“The Lord Is My Light”

Categories: M. W. Bassford, Sermons

As hopefully most of us have picked up on by now, our congregational theme for the year is “Be the Light”.  As a result, Clay and I are going to be spending the rest of the Sunday mornings in May preaching on various aspects of light.  We aren’t going to be following any particular theme, just looking at the abundant Biblical discussions of light.

This morning, though, I’d like to look at a passage that reminds us that we’re mirrors, not light bulbs.  The light that we shed isn’t our own light; instead, it is the light that we reflect from God.  Without His light, we would spend our lives in darkness.

This is important all the time, but it is especially important in difficult times.  Even when we feel like the night is closing in around us and there is no hope, God still gives us hope.  His power, compassion, and love constantly show us the way forward.  Without Him, we cannot succeed, but with Him, we cannot fail.  This is not a new insight; indeed, it is something that David understood very well 3000 years ago.  Let’s consider what it means, then, that the Lord is the light for each one of us.

Our text, of course, will be Psalm 27, and in it, David first identifies God as THE STRONGHOLD OF MY LIFE.  Look at Psalm 27:1-3.  David’s fearlessness really shines through in this reading, but the important point is that David’s confidence isn’t in himself, even though he was a gifted man.  His confidence is in God.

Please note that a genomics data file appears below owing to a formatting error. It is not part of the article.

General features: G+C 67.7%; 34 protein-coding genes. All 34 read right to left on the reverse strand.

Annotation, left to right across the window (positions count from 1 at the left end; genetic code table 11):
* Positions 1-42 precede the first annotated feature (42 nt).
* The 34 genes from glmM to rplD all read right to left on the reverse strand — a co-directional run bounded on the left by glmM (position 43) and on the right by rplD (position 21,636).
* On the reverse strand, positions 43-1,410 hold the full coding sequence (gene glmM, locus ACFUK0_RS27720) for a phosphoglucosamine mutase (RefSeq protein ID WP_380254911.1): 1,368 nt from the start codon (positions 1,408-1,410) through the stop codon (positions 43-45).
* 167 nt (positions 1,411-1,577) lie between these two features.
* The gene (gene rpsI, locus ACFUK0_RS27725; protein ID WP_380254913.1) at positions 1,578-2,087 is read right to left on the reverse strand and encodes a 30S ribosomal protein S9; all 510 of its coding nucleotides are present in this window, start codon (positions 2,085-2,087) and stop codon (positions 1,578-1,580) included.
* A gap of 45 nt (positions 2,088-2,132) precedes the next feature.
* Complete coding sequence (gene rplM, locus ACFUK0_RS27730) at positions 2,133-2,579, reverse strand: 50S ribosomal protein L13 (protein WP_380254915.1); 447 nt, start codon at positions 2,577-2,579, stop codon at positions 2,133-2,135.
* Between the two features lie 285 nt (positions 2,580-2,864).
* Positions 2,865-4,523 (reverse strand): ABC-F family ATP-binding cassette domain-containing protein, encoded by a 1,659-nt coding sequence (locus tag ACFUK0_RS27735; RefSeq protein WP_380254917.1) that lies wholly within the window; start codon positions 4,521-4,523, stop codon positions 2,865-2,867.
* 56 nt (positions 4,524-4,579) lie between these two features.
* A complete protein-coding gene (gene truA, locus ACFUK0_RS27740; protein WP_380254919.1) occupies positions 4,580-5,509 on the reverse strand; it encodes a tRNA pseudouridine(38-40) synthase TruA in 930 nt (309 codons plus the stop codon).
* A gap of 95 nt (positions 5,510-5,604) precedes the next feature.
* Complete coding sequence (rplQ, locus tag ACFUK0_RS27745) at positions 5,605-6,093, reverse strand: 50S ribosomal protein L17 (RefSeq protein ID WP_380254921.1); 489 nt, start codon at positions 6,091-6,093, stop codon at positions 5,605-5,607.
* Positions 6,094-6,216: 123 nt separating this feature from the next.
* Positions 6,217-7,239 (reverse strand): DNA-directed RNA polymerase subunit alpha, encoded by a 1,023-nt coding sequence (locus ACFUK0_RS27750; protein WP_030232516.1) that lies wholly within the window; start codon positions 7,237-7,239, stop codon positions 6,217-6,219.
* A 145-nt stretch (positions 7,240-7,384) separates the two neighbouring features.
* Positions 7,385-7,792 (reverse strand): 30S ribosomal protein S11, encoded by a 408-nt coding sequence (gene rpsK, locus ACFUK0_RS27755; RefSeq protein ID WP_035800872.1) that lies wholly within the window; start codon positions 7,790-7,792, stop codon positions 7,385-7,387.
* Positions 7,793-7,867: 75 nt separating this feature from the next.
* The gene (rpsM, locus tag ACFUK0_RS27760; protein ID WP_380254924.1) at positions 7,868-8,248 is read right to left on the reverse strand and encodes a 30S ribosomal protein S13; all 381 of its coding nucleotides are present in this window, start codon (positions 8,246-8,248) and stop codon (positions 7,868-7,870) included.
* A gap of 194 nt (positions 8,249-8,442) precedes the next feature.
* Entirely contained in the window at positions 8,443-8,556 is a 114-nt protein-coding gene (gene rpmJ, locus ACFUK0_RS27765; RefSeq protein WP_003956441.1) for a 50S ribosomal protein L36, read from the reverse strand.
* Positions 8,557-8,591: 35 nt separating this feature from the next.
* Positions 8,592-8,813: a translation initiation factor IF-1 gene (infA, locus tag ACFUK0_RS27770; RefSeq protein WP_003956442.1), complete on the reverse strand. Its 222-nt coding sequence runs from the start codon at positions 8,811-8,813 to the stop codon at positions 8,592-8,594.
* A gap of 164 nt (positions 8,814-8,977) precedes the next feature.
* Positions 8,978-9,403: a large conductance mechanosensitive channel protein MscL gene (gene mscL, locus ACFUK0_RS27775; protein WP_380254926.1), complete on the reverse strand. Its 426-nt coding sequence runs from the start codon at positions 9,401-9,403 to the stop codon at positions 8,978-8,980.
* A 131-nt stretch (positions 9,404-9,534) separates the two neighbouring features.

The same holds true for us.  God is the only reason we can have to be fearless.  Somebody who goes through life without God and is confident and unafraid isn’t courageous.  They’re a fool.  Sooner or later, something is going to happen in every one of our lives that we cannot handle.  However, there is nothing that can happen that God can’t handle, so fearlessness in Him is completely justified.

Second, notice how David looks to the past for confidence for the future.  God defeated his enemies for him before, so no future enemies can make him afraid.  This is a vital lesson for us.  Repeatedly, God has proven Himself to be faithful.  We see it in the lives of the people of the Bible, and if we’ve been Christians for any length of time, we’ve seen it in our own lives too.  On that basis, we can be sure that God will be faithful in the future too.  Whatever lies in front of us, He will get us through it!

In the next section of the psalm, David asks for ONE THING FROM THE LORD.  He explains in Psalm 27:4-6.  This is an interesting text.  David asks God to let him dwell in His house and His temple all the days of David’s life, but as far as we know, there wasn’t a temple in existence during David’s time at all.  We should understand this, then, as not being about any earthly building, but as being about God’s heavenly presence.

This is sort of like walking with God.  It doesn’t mean that we can look over and see Him trotting down the sidewalk next to us.  Instead, it means that we are abiding in Him.